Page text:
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Investigating the Latitudinal Dependence of Lunar Regolith Properties Using LRO/Diviner Data and a Microphysical Thermal Model

Presentation #207.02 in the session Moon & Earth II (Oral Presentation)

Published onOct 23, 2023
Investigating the Latitudinal Dependence of Lunar Regolith Properties Using LRO/Diviner Data and a Microphysical Thermal Model

Regolith is formed through weathering of the local rock by meteorite bombardment, space weathering (Pieters & Noble, 2016) and thermal erosion (Delbo et al., 2014). In the case of the Moon, the space weathering effects and diurnal temperature variations are reduced towards the poles. The aim of this study is to investigate whether the lunar regolith properties derived from the comparison of regolith temperatures measured by the Diviner radiometer (Paige et al., 2010) on board the Lunar Reconnaissance Orbiter (LRO) with simulated temperatures derived from a microphysical thermal model show a latitudinal dependence. The developed microphysical thermal model expands upon previous models by more directly simulating regolith properties, such as grain radius and volume filling factor.

By assuming constant regolith properties derived from the best fit at 0° latitude, we find that the Diviner regolith temperatures can be well described for low latitudes, but significant deviations begin at a latitude around 40° and increase with increasing latitude. The modeled regolith temperatures are too high at higher latitudes.

Earlier investigations involving LRO/Diviner data and thermal modeling showed contrasting results. The H-parameter maps created by Hayne et al. (2017) did not show a latitudinal gradient. In contrast, Yu & Fa (2016) found a strong latitudinal dependence of the derived surficial thermal conductivity, which they attributed to a variation of intrinsic regolith properties. One difference between the models of Yu & Fa (2016), Hayne et al. (2017) and this work is the albedo model used in each case. The albedo is a function of the solar incidence angle and increases dramatically at high angles. We will investigate whether the observed latitudinal gradient in this work can be removed by applying an alternative dependence of albedo on solar incidence angle. Qualitatively, a steeper increase of albedo with solar incidence angle leads to modeled temperatures that are colder at higher latitudes and therefore help to remove the latitudinal gradient. In addition, we will investigate the effect of unresolved surface roughness on the nighttime regolith temperatures as a function of latitude. An indication of the presence of this effect is the coincidence of the onset of the observed latitude gradient with the angle of repose of granular media.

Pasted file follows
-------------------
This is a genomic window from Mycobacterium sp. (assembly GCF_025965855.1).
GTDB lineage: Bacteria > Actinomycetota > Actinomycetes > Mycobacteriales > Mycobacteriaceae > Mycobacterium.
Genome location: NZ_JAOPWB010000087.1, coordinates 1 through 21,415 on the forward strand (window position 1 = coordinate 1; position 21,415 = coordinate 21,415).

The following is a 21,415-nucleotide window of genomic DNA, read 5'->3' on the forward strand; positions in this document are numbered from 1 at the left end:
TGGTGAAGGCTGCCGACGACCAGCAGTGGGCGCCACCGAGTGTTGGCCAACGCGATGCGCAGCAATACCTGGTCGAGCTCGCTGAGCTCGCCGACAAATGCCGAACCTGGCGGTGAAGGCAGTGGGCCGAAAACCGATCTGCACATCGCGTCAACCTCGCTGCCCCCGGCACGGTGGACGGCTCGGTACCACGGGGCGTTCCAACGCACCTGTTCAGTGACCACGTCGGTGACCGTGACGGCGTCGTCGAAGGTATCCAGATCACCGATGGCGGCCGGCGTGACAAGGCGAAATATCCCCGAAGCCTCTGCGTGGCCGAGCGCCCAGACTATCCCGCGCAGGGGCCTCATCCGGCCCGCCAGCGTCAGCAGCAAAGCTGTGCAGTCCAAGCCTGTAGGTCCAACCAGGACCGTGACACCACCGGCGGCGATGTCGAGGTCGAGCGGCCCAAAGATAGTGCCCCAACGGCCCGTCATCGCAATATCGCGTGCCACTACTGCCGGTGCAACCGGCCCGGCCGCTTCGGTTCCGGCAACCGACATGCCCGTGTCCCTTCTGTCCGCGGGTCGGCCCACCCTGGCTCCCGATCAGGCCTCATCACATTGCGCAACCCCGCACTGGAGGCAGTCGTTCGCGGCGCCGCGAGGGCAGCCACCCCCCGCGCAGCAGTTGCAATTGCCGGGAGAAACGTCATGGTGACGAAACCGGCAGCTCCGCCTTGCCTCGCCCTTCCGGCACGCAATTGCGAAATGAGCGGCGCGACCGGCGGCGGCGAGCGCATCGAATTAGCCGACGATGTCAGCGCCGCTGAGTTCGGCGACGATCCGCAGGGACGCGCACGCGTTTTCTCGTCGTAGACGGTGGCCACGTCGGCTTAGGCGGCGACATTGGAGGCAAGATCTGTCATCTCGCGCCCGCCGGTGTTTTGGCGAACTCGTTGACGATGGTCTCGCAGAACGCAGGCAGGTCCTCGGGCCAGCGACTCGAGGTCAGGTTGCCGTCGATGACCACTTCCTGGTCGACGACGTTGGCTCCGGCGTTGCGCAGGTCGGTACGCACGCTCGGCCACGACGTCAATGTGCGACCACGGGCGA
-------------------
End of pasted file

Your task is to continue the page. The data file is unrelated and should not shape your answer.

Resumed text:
Delbo, M. et al. (2014), Nature 508, 4466-4470. Hayne, P.O. et al. (2017) JGR, 122, 2371-2400. Paige, D. A. et al. (2010), Space Sci. Rev., 150, 125-160. Pieters, C. M. & Noble, S. K. (2016), JGR, 121, 1865-1884. Yu, S. & Fa, W. (2016), Planet. Space Sci., 124, 45-61.

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